Independent Office for Police Conduct (IOPC - formerly IPCC)
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Investigation concludes following fatal police pursuit in Lancashire

Police officers who pursued a vehicle in Lancashire before it was involved in a fatal collision acted in accordance with the relevant policies and procedures, an Independent Office for Police Conduct (IOPC) investigation concluded.

An inquest which concluded recently (21 July) at Preston Coroner’s Court, determined Imran Sultan, died as a result of a road traffic collision.

We received a referral from Lancashire Police following the incident on Sunday 18 July 2021, in Hapton, on the A679, in which Mr Sultan, 29, died. A female passenger was also taken to hospital as a precaution and treated for minor injuries.

IOPC investigators attended the scene of the collision and obtained CCTV footage, in-car footage from the police car, body-worn video footage and statements from both police officers and members of the public during the course of the investigation.

Our investigation, which concluded in November 2021, found that two officers saw a Nissan X-Trail driving at speed while travelling along the M65 motorway towards Blackburn. 

A pursuit began after the Nissan driver exited the M65 motorway via the Junction 8 slip road and increased its speed. Officers told us they judged it to be driving erratically.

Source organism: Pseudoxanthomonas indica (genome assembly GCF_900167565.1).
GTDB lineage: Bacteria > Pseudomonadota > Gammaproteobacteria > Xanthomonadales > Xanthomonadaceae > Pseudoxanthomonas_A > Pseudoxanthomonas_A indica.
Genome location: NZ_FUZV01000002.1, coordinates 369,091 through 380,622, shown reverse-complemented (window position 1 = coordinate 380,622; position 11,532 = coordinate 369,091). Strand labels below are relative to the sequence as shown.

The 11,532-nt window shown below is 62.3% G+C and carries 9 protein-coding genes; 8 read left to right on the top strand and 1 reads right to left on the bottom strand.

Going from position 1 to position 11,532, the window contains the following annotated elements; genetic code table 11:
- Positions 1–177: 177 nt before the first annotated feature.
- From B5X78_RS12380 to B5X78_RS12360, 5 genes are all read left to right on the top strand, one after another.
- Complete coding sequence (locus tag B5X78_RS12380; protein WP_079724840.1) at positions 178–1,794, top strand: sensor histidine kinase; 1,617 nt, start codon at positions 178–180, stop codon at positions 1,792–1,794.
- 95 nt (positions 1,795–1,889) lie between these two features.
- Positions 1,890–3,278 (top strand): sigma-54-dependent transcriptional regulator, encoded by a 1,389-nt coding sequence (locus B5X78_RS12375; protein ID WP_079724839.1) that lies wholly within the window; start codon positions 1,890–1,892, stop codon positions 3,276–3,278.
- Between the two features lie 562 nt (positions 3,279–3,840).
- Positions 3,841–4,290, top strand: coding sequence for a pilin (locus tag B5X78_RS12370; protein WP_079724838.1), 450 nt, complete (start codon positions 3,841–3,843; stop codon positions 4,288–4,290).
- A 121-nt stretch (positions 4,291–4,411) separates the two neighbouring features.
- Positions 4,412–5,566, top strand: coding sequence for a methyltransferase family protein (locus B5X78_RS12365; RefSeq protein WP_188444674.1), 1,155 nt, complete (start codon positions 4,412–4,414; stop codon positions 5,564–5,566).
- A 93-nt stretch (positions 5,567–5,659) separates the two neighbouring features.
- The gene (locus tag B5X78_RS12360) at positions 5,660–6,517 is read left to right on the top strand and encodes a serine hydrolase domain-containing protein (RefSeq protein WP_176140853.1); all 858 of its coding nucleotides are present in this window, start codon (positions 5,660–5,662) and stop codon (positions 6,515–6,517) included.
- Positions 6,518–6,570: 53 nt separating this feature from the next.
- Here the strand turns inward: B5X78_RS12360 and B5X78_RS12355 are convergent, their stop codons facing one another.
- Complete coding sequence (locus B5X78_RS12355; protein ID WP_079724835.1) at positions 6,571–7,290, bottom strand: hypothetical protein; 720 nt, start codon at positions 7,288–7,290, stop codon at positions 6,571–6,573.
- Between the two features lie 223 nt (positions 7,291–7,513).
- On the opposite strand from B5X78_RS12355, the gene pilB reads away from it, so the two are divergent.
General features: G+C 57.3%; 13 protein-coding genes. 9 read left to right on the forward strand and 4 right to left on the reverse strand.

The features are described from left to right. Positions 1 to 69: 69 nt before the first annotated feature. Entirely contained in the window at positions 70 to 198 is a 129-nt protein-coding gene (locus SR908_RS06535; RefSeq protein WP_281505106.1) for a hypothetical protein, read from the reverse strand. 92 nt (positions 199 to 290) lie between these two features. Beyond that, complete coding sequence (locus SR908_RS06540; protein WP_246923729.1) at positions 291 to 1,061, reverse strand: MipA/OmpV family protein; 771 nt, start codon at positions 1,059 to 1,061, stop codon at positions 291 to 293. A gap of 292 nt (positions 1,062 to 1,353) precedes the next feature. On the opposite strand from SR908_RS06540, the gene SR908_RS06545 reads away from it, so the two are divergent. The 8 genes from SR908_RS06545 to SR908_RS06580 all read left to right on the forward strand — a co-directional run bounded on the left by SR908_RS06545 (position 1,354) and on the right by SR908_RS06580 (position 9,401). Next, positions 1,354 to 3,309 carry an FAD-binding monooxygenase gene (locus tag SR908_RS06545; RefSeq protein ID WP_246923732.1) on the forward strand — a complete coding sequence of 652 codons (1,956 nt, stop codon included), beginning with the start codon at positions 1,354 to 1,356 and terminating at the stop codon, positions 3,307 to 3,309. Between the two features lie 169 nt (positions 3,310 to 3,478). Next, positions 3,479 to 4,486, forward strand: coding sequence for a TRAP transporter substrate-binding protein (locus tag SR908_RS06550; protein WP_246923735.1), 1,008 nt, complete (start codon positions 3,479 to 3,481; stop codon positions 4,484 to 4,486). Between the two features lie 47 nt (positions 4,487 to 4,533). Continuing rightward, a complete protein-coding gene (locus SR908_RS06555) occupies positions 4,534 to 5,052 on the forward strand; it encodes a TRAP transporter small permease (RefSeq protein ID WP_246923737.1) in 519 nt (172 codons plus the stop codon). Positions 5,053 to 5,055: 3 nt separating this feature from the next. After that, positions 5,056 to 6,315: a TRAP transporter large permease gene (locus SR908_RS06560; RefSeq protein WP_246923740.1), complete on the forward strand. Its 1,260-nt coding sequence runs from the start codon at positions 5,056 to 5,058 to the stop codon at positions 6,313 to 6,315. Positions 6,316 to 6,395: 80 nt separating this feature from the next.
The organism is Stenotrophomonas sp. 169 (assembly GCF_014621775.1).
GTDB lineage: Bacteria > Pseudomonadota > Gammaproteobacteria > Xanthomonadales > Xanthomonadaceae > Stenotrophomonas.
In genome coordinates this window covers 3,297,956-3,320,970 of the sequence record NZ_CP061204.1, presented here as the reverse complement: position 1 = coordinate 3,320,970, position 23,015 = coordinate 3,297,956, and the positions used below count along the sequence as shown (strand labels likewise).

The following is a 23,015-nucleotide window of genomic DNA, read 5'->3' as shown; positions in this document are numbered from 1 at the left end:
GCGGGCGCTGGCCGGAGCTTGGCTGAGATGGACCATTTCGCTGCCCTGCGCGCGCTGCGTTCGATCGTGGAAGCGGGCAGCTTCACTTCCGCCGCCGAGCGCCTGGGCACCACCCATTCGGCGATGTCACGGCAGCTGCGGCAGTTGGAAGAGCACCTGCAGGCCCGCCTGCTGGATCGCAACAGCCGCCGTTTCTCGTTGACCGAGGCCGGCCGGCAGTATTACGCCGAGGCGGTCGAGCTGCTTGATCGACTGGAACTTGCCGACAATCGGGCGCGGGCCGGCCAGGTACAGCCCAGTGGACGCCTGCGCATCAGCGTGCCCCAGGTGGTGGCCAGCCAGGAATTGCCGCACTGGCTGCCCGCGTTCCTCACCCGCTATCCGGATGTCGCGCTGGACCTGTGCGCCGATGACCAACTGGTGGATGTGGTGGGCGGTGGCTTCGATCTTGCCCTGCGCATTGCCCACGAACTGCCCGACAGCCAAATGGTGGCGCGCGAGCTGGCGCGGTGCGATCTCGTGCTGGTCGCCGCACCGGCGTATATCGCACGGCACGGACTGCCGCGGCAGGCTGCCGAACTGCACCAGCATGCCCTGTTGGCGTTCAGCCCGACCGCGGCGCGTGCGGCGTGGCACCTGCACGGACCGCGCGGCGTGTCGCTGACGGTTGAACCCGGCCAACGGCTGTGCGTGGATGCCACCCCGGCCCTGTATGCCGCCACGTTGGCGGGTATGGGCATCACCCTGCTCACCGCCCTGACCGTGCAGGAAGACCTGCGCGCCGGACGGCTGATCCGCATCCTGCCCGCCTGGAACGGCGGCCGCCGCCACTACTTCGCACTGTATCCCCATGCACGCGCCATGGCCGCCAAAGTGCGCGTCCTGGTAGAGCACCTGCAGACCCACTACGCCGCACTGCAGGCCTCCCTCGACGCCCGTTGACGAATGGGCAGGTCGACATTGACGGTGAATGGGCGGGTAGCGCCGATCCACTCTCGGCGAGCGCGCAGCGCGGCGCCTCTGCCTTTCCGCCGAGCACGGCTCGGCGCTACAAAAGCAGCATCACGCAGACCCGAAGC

The roads on which the pursuit took place have speed limits ranging between 30mph and 50mph. The in-car footage obtained during our investigation showed the driver did not demonstrate any intention to stop for the police, at times increasing the speed of the car to approximately 95mph.

The contact between the police and Mr Sultan during the pursuit was brief and lasted about three minutes from the initial sighting. There was also a significant distance between the police car and the Nissan driver during the pursuit. The Nissan was out of sight of police at the time of the collision, with officers becoming aware when they saw debris on the road as they travelled round a bend.

The evidence showed that the officer driving the police vehicle considered the weather and road conditions, traffic and pedestrian volume as well as the speed of the pursuit, and this information was appropriately relayed to the control room operator.

We concluded that while police presence may have affected the manner of Mr Sultan’s driving, the evidence indicated the officers acted in accordance with local and national policies. We also found that the risk assessments carried out by the officers and control room staff during the pursuit were appropriate and necessary.

IOPC Regional Director Catherine Bates recently said:

“This was a tragic event that resulted in a man’s death. Our thoughts remain with his family and all those affected.

“It is vital that incidents like this are thoroughly and independently investigated, which is what we have done. Our findings were provided to the Coroner to help inform the inquest proceedings.

“Our investigation found that the officers involved were appropriately-trained and driving in accordance with force and national policies during the pursuit.”


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